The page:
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Are Single Kids Too Selfish ?

Discussion in 'Friends & Neighbours' started by Ranchu, May 18, 2022.

  1. Ranchu

    Ranchu Local Champion Staff Member IL Hall of Fame

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    Here's what's happening. My cousin's daughter has come to USA for studying masters. I live in the same city, Great. Family visits are always fun. This cousin and I have never spoken for 20+ yrs. We barely met in common family weddings, thats it. We have an age diff of 15yrs .
    This kid is 24yrs old and I seeing some shocking selfish behaviors.

    1) She would wake up late and then offer to help with cooking. By the time she wakes up I would have finished cooking and logged in for my work.
    -> Should I politely refuse or make her chop tomorrow's vegetables when she's offering to help ?

    2) She lives near college, so comes over during weekends. when its time to drop her back to her dorm, she would refuse to go on sunday evening and request a drop on Monday morning.
    But I have work on Monday and generally rush-hour traffic on monday would result in 2.5hrs for me to drop her .
    Its not like she doesnt know about traffic ,she comes from indian city and has seen enough traffic.
    -> I would expect her to say pls drop me when its convenient , dont want to bother you.

    But its the other way around.

    She has got a campus job etc, I'm not expecting her to spend anything for us etc. those are totally fine, she's a student. But this sort of behavior demanding stuff without considering other's schedule seems selfish to me.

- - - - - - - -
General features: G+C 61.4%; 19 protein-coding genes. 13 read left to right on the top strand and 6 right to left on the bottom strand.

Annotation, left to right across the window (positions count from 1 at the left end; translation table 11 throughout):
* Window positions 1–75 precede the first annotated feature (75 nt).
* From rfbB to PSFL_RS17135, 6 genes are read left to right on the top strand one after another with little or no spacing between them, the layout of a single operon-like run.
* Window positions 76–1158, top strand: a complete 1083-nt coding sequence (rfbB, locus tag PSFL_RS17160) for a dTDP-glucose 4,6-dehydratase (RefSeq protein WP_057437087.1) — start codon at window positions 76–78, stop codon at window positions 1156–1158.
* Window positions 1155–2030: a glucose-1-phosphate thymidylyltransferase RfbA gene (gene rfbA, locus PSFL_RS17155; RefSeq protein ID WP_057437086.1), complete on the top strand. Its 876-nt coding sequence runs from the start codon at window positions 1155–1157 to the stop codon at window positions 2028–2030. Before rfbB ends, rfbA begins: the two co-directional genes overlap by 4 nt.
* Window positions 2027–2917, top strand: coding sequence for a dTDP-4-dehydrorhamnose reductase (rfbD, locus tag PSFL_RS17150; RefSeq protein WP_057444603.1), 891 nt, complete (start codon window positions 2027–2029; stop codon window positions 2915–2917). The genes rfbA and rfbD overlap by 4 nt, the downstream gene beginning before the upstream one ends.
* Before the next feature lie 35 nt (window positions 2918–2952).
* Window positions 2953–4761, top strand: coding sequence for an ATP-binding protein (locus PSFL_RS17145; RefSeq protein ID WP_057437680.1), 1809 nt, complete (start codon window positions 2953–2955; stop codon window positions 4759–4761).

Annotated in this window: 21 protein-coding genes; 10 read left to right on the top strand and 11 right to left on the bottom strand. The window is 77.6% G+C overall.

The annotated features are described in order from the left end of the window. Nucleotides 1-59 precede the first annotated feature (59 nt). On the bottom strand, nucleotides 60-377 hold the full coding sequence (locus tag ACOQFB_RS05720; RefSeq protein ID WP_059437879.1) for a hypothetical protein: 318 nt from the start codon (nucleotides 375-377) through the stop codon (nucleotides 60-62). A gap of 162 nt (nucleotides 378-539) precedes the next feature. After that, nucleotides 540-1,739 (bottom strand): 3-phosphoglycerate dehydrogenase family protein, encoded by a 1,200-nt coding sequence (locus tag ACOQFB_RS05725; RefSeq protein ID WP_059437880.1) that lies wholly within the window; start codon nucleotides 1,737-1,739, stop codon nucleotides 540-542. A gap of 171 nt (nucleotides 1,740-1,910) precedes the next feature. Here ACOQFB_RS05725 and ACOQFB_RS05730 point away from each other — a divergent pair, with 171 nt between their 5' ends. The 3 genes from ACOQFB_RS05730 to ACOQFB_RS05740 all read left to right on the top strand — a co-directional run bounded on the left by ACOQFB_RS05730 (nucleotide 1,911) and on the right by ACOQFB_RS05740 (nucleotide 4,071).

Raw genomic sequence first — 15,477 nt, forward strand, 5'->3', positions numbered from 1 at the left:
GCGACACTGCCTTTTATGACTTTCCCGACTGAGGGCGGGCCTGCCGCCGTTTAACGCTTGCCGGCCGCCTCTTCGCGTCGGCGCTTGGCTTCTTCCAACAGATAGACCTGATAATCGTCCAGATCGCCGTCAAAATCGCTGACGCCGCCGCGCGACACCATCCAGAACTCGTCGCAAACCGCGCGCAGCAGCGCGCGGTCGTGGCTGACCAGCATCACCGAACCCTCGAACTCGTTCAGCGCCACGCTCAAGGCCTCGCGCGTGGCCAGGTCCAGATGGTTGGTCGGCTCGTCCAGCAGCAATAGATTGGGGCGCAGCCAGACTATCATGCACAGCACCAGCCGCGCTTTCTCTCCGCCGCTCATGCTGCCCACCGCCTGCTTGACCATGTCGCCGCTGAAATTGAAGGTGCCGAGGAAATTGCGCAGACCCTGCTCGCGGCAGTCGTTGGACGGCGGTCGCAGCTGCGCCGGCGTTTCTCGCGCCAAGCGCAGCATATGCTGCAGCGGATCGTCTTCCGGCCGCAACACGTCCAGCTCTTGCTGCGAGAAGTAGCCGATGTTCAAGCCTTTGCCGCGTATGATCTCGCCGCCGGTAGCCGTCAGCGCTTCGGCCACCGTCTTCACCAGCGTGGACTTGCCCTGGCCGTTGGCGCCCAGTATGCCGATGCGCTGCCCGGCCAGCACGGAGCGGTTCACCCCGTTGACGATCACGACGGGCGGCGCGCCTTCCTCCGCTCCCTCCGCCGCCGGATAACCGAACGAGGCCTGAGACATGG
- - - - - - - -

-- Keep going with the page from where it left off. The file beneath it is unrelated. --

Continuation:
Is this entitled behavior ?
    Should I be more assertive to her ?

    I'm trying not to sound rude but she's being unbelievable.
     
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  2. Ranchu

    Ranchu Local Champion Staff Member IL Hall of Fame

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    To connect to the title. She still has her parents from india calling and waking her up. :eek:
    If she does not pickup , her parents would call the roommate and remind them to wake her up.

    Whenever she visits us, every menu item, every incident gets recited to her mom (that's my cousin). These all make me so uncomfortable.
    I would really like to host family , but I dont want my family behaviors to be relayed back to india . Seems unnecessary and inappropriate.
     
  3. MalStrom

    MalStrom IL Hall of Fame

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    This particular child is like that. I wouldn’t paint all single kids with the same brush. My child is an only and we will do our best to make sure she’s not growing up to be spoiled and entitled.
    If she’s going to be a regular visitor at your home then it’s best for your relationship with her if you lay down some ground rules.
    She should clean up after herself at a minimum. She can fix her own coffee and snacks. If she offers to help with any chores take her up on it. And when she comes to visit make it clear beforehand that if she wants you to drop her then she needs to adjust to your schedule, not make you run around.
    Even 25 years ago when I came here for grad school and wanted to visit relatives I would arrange it well in advance. It was my responsibility to get myself to and from their homes. At most they might pick me up from the train station but no one was offering door to door chauffeur service except for the very first time I landed at JFK with all my bags.
    And these were my own first cousins, and own siblings of my parents that we knew well in India, so not just some distant relatives I had seldom met.